2. Haeundae, Busan: Although you’re leaving the biggest city in Korea for the second biggest city in Korea, Busan is gorgeous and the area around Haeundae Beach is a favourite among expats! A gorgeous beach, clear water, on duty life guards and a happening spot in the city makes Haeundae a perfect, seemingly exotic, family getaway. On the beach is Korea’s largest aquarium (underground) where you can watch divers swim with sharks and see plenty of exotic sea creatures. Around the beach are some excellent restaurants and gorgeous hotels. If you’re strapped for cash, stay at a “love motel” (don’t worry; they’re clean and safe) for about 30,000 won per night. If you’re not strapped for cash, splurge and go for one of the many beach side hotels that have lovely views of the ocean.
How to get there: By car, take the highway South from Seoul. Drive south for about four hours, following the roadsigns (which are in Korean and English) to Busan. Once in Busan, take the expressway to the Haeundae area, which is located in the city’s West side. To get to the beach, just follow the crowds…
You can also get an inexpensive flight with Asiana or Korean Air from Gimpo International Airport in Seoul. The flight takes about 30 minutes and usually costs around 80,000 won. You can take the train from any major station in Seoul, which will take anywhere from 3.5 to 6 hours. Upon arriving in Busan, you can take a taxi (about 12-15,000 won) to Haeundae or take an extremely long subway ride from the train station to Haeundae Station – the taxi is recommended!
3. Sokcho: Located about two hours East of Seoul in Gangwon Province, Sokcho is a small city on the East Sea. It has a nice beach and is full of character, but the main reason people flock to Sokcho on weekends is because of its location. Sokcho is the closest city and place to stay to (South) Korea’s most popular mountain – Suraksan. There are numerous hiking trails ranging from extremely easy to extremely difficult. It can take anywhere from three to twelve hours to hike, depending on the route you choose (if you go with your kids, you will want to take shorter routes – some hikes can be extremely difficult). It should be noted that all the best downhill skiing in Korea is also found close to Sokcho in Gangwon Province. Try Yongpyeong Ski Resort for some of the best skiing in Korea.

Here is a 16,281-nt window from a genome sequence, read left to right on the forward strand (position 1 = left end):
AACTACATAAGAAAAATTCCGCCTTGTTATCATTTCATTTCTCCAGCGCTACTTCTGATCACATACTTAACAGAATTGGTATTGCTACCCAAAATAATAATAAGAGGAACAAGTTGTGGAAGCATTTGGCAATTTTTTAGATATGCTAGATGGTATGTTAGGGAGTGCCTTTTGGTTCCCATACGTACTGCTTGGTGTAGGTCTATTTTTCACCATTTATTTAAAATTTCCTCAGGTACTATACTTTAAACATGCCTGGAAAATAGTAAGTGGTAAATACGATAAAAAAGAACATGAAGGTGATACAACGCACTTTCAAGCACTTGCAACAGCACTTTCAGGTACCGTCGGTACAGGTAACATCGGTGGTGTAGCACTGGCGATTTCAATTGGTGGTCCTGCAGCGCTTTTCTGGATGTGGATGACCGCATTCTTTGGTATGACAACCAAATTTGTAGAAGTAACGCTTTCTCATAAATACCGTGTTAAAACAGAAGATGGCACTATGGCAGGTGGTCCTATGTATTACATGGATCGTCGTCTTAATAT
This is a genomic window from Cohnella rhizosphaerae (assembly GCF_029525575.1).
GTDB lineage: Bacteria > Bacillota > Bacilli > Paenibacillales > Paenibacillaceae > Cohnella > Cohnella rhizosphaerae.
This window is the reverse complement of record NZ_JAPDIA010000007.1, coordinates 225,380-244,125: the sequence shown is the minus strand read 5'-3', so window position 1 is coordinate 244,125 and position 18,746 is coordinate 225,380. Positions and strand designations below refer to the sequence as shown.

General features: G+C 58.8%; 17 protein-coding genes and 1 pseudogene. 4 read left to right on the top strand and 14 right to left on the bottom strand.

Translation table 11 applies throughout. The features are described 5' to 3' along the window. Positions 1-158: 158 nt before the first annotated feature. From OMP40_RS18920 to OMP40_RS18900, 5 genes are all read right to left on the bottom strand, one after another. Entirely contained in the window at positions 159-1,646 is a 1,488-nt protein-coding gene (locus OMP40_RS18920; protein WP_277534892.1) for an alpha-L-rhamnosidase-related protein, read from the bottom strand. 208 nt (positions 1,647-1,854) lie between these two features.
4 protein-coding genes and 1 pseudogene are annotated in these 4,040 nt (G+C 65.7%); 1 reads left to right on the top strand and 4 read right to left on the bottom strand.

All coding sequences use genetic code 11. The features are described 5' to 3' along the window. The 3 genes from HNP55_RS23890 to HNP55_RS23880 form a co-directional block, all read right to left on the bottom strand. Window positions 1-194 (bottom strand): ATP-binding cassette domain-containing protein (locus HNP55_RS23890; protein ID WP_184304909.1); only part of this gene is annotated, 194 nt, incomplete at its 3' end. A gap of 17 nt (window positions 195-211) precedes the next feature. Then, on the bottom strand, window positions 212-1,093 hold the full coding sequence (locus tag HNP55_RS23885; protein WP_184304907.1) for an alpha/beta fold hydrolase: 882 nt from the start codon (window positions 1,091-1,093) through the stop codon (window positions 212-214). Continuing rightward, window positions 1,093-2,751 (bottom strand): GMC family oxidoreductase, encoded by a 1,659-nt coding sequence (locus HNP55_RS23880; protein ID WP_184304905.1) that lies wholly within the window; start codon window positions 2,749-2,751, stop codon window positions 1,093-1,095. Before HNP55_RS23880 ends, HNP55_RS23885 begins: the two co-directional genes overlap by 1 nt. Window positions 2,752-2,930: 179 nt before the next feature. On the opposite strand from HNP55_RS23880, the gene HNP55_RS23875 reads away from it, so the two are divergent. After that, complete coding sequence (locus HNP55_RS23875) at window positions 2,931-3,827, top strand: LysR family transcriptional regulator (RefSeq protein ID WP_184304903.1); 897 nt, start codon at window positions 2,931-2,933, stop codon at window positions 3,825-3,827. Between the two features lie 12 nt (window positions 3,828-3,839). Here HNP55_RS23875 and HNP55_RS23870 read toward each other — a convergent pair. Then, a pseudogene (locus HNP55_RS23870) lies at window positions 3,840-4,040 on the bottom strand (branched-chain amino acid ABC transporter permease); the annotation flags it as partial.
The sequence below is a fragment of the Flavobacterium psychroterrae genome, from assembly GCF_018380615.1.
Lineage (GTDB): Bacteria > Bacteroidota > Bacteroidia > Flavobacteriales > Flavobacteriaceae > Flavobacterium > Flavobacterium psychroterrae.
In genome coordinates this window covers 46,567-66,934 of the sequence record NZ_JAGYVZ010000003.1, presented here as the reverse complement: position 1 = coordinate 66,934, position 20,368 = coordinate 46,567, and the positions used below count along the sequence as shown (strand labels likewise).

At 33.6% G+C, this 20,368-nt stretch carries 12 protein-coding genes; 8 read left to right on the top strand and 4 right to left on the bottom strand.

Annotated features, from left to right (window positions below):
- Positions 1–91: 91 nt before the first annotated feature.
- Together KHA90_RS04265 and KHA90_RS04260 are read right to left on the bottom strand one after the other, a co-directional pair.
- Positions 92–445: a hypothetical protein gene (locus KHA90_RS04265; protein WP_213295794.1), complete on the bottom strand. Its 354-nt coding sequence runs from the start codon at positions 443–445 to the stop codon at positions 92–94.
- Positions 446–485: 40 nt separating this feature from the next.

How to get there: Take the highway East from Seoul and follow the (English) roadsigns. You should get there in about 2.5 hours.
You can get express buses to Sokcho from Gangnam’s Express Bus Terminal or Dong Seoul Bus Terminal. From Sokcho it is easy to drive or get a bus to Suraksan National Park.
4. Everland: Whether you have kids or not, you won’t want to miss a trip to Everland, jokingly known among expats as the (second) happiest place on earth. Yes, Everland is to Korea what Disneyworld is to the United States. A day trip to Everland is the ultimate treat for Korean children, where they can frolic to the theme music, watch the amazing evening parades and fireworks, eat junk food and ride some excellent roller coasters. Big kids like Everland, too – particularly big kid expats. From Seoul you can go for a day trip or stay for the weekend at the Everland Resort. The T Express is their most popular roller coaster – it is entirely made of wood and at one point has a seventy seven degree drop (scary!). For more information, you can visit their website (http://www.everland.com/MultiLanguage/english/everland/main.html).
How to get there: A forty minute drive from Seoul, you’ll find Everland on the outskirts of Yongin City. There are also express buses from all over Seoul (see the website for exact locations).